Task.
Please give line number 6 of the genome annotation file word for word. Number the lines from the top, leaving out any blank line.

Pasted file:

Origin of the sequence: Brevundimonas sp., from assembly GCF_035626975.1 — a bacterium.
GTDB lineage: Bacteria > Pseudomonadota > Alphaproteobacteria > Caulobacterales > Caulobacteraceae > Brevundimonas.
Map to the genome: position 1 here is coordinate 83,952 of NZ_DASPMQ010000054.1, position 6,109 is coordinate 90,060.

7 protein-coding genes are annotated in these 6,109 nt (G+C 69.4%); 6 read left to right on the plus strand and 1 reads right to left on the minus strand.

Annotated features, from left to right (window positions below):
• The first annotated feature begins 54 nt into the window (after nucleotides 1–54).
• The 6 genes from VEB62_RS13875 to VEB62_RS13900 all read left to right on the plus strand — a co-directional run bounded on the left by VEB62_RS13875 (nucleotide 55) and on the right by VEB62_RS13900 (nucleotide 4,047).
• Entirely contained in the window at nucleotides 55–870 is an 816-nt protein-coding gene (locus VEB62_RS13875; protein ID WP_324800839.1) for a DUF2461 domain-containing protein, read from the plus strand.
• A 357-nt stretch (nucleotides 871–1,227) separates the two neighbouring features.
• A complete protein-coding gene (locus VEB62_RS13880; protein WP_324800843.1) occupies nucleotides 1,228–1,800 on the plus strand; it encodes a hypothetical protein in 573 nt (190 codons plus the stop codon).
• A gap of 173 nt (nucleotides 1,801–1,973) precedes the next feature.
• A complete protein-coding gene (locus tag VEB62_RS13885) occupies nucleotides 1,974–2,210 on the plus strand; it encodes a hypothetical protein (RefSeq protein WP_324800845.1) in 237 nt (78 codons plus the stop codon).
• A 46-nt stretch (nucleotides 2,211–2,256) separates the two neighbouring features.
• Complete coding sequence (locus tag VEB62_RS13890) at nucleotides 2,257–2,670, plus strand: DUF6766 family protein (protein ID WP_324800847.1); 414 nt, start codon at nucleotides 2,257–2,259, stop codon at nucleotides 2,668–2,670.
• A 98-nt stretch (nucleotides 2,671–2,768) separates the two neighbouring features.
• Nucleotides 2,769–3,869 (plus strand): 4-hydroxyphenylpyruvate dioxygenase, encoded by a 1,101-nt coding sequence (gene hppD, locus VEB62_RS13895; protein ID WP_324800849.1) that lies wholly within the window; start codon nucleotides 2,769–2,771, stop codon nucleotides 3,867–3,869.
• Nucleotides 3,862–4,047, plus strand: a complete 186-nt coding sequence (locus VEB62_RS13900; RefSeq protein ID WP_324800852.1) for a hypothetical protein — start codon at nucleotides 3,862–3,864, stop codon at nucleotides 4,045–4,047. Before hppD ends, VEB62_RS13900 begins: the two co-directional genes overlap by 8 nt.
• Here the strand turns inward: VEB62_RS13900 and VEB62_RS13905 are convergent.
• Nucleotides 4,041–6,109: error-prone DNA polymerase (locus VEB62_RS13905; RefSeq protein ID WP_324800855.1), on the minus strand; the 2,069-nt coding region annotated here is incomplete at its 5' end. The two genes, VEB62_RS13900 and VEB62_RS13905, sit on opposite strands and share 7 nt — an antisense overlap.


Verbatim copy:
• The first annotated feature begins 54 nt into the window (after nucleotides 1–54).